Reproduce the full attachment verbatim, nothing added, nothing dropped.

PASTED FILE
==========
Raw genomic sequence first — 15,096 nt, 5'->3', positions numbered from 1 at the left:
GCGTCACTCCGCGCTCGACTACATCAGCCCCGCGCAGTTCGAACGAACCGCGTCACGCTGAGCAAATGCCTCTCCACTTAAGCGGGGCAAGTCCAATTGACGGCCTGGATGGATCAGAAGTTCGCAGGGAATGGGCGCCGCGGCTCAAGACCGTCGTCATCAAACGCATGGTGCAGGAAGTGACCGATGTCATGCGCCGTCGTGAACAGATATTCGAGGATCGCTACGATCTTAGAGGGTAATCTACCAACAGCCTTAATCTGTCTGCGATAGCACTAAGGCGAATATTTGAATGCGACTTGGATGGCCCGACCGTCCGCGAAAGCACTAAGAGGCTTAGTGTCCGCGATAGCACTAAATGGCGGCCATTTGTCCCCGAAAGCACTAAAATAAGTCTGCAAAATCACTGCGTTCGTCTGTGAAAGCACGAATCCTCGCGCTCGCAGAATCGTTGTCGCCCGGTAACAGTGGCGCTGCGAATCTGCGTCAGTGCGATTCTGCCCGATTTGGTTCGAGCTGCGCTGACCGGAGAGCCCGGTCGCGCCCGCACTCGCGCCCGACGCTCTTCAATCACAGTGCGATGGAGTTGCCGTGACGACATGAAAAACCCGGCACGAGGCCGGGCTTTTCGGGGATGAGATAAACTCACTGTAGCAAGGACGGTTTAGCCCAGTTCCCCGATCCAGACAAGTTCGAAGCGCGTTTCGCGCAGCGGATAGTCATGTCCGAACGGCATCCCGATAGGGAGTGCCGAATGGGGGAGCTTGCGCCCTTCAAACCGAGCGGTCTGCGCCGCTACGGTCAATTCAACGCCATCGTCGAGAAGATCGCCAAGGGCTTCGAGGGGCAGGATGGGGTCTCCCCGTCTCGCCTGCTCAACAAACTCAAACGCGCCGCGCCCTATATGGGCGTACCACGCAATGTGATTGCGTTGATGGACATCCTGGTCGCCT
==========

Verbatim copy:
Raw genomic sequence first — 15,096 nt, 5'->3', positions numbered from 1 at the left:
GCGTCACTCCGCGCTCGACTACATCAGCCCCGCGCAGTTCGAACGAACCGCGTCACGCTGAGCAAATGCCTCTCCACTTAAGCGGGGCAAGTCCAATTGACGGCCTGGATGGATCAGAAGTTCGCAGGGAATGGGCGCCGCGGCTCAAGACCGTCGTCATCAAACGCATGGTGCAGGAAGTGACCGATGTCATGCGCCGTCGTGAACAGATATTCGAGGATCGCTACGATCTTAGAGGGTAATCTACCAACAGCCTTAATCTGTCTGCGATAGCACTAAGGCGAATATTTGAATGCGACTTGGATGGCCCGACCGTCCGCGAAAGCACTAAGAGGCTTAGTGTCCGCGATAGCACTAAATGGCGGCCATTTGTCCCCGAAAGCACTAAAATAAGTCTGCAAAATCACTGCGTTCGTCTGTGAAAGCACGAATCCTCGCGCTCGCAGAATCGTTGTCGCCCGGTAACAGTGGCGCTGCGAATCTGCGTCAGTGCGATTCTGCCCGATTTGGTTCGAGCTGCGCTGACCGGAGAGCCCGGTCGCGCCCGCACTCGCGCCCGACGCTCTTCAATCACAGTGCGATGGAGTTGCCGTGACGACATGAAAAACCCGGCACGAGGCCGGGCTTTTCGGGGATGAGATAAACTCACTGTAGCAAGGACGGTTTAGCCCAGTTCCCCGATCCAGACAAGTTCGAAGCGCGTTTCGCGCAGCGGATAGTCATGTCCGAACGGCATCCCGATAGGGAGTGCCGAATGGGGGAGCTTGCGCCCTTCAAACCGAGCGGTCTGCGCCGCTACGGTCAATTCAACGCCATCGTCGAGAAGATCGCCAAGGGCTTCGAGGGGCAGGATGGGGTCTCCCCGTCTCGCCTGCTCAACAAACTCAAACGCGCCGCGCCCTATATGGGCGTACCACGCAATGTGATTGCGTTGATGGACATCCTGGTCGCCT